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Commissioner of Income-tax Vs. Indian Iron and Steel Co. Ltd. - Court Judgment

LegalCrystal Citation
SubjectDirect Taxation
CourtKolkata High Court
Decided On
Case NumberIncome-tax Reference No. 29 of 1970
Judge
Reported in[1978]111ITR843(Cal)
ActsIncome Tax Act, 1961 - Sections 34(3), 147, 148 and 155(5)
AppellantCommissioner of Income-tax
RespondentIndian Iron and Steel Co. Ltd.
Appellant AdvocateS.C. Sen and ;Ajay Mitra, Advs.
Respondent AdvocateD. Pal and ;P.K. Pal, Advs.
Cases ReferredBraithwaite & Co. (India) Ltd. v. Commissioner of Income
Excerpt:
- .....the income-tax officer had allowed development rebate of rs. 2,21,48,873 against the development rebate reserve of rs. 1,66,57,251. similarly, for the assessment year 1962-63, the totalincome as per the original assessment was rectified under section 154 of 1961 act and revised under section 250 determining the assessee's total income at rs. 8,20,77,760. in this case also while making the assessment the income-tax officer had allowed development rebate of rs. 28,79,361 against the creation of additional statutory reserve during this year to the, extent of rs. 21,57,039. in the course of the proceedings for 1962-63, the income-tax officer found that the development rebate had been irregularly allowed inasmuch as there was unauthorised utilisation of statutory development rebate reserve.....
Judgment:

Sabyasachi Mukharji, J.

1. In this reference under Section 256(1) of the Income-tax Act 1961, we are concerned with the assessments under the Income-tax Act, 1961, for the assessment years 1961-62 and 1962-63, for which the relevant accounting periods ended on 31st March, 1961, and 3Ist March; 1962, respectively. The original assessment for the assessment year 1961-62 was completed on the 30th November, 1962, and thereafter the total income was revised under Section 34 of the Indian Income-tax Act, 1922, determining the assessee's total income as Rs. 4,18,59,438. While making the assessment, the Income-tax Officer had allowed development rebate of Rs. 2,21,48,873 against the development rebate reserve of Rs. 1,66,57,251. Similarly, for the assessment year 1962-63, the totalincome as per the original assessment was rectified under Section 154 of 1961 Act and revised under Section 250 determining the assessee's total income at Rs. 8,20,77,760. In this case also while making the assessment the Income-tax Officer had allowed development rebate of Rs. 28,79,361 against the creation of additional statutory reserve during this year to the, extent of Rs. 21,57,039. In the course of the proceedings for 1962-63, the Income-tax Officer found that the development rebate had been irregularly allowed inasmuch as there was unauthorised utilisation of statutory development rebate reserve account. The reasons for initiating the proceedings under Section 147(b) of the Income-tax Act, 1961, as mentioned by the Income-tax Officer in the assessment order, were as follows :

'From the accounts for the year ended 31st March, 1962, it appears that the company transferred a sum of Rs. 3,32,88,081 from the development rebate reserve (statutory) to the general development reserve which included the reserve of Rs. 1,66,57,251 set aside in the accounts for the year ended 31st March, 1961, as mentioned above. From the general development reserve a sum of Rs. 7,19,013 was appropriated to the profit and loss account out of which dividend was declared.'

2. The Income-tax Officer, accordingly, was of the opinion that the income had escaped assessment, as a consequence of development rebate having been wrongly allowed, and proceedings under Section 148/147{b) were started and reassessments for the assessment years 1961-62 and 1962-63 were completed, withdrawing the development rebate already granted. The Income-tax Officer considered it necessary to recall the development rebate as mentioned above because, (1) there was inadequate provision in the 'statutory reserve account' and, (2) it had been utilised for a prohibited purpose, viz., declaration of dividend, etc. In his opinion, a portion of the development rebate reserve had found its way to the credit balance of profit and loss account which was ultimately used for declaration of dividend. This, according to the Income-tax Officer, constituted contravention of statutory provision which led him to believe that income chargeable to tax had escaped assessment. Thereafter, the assessee appealed against the above assessment orders. The Appellate Assistant Commissioner held that there was no basis or jurisdiction for the Income-tax Officer to re-open the assessments. According to him, the Income-tax Officer had no information in his possession which had given him jurisdiction to invoke the provisions of Section 147(b). The Appellate Assistant Commissioner, accordingly, annulled the assessment orders for the two years and restored the development rebates withdrawn.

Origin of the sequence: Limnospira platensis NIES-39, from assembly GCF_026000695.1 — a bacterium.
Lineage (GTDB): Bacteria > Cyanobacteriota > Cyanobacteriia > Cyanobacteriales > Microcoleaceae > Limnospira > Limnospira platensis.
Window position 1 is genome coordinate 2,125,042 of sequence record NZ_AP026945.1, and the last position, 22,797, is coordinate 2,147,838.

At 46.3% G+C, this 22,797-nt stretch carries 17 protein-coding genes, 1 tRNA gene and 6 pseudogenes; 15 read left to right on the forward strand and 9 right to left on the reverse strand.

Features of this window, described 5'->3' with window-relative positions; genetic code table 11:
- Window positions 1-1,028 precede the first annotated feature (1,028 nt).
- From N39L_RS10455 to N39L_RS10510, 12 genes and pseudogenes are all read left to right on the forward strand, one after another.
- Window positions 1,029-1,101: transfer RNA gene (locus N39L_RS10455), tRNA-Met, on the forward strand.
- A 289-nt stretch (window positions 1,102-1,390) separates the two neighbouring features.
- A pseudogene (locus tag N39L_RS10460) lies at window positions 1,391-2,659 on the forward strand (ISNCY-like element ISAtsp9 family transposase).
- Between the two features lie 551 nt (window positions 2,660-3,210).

3. There was further appeal by the revenue before the Income-tax Appellate Tribunal. The Tribunal, in the facts and circumstances of the case, held that the provisions of Section 147(b) were attracted. The Tribunalaccepted in principle, however, the assessee's contention that the general development reserve was a free reserve and although a part of it consisted of transfer from the statutory development rebate reserve, any transfer from this free reserve to the revenue account did not, in any way, concern the taxation authority. In the above premises, the following question under Section 256(1) of the Income-tax Act, 1961, has been referred to this court :

'Whether, on the facts and in the circumstances of the case, the Tribunal was right in holding that there was no legal justification for withdrawing the development rebate already allowed to the assessee for the assessment years 1961-62 and 1962-63 ?'

4. The question with which we are concerned in this case has to be considered with reference to Section 33 of the Income-tax Act, 1961, which provides that in respect of a new ship or new machinery or plant (other than office appliances or road transport vehicles) which is owned by the assessee and is wholly used for the purpose of the business carried on by him, there shall be allowed deduction of development rebate, in accordance with and subject to the provisions of Section 34 of the Indian Income-tax Act, in respect of the previous year in which the ship was acquired or the machinery or plant was installed, if the ship, machinery or plant was first put to use in the immediately succeeding previous year. Section 34(3) stipulates that the deduction referred to in Section 33 shall not be allowed unless an amount equal to seventy-five per cent. of the development rebate to be actually allowed was debited to the profit and loss account of the relevant previous year and credited to the reserve account, to be utilised by the assessee during a period of eight years, next following, for the purpose of the business of the undertaking, other than, (i) for distribution by way of dividends or profits; or (ii) for remittance outside India as profits or for the creation of any asset outside India. There is a proviso to the above section with which we are not concerned in this case. Reference may be made to Section 155(5) of the Income-tax Act, 1961, which deals with the question of withdrawal of development rebate allowed. Section 155(5) of the Act reads as follows :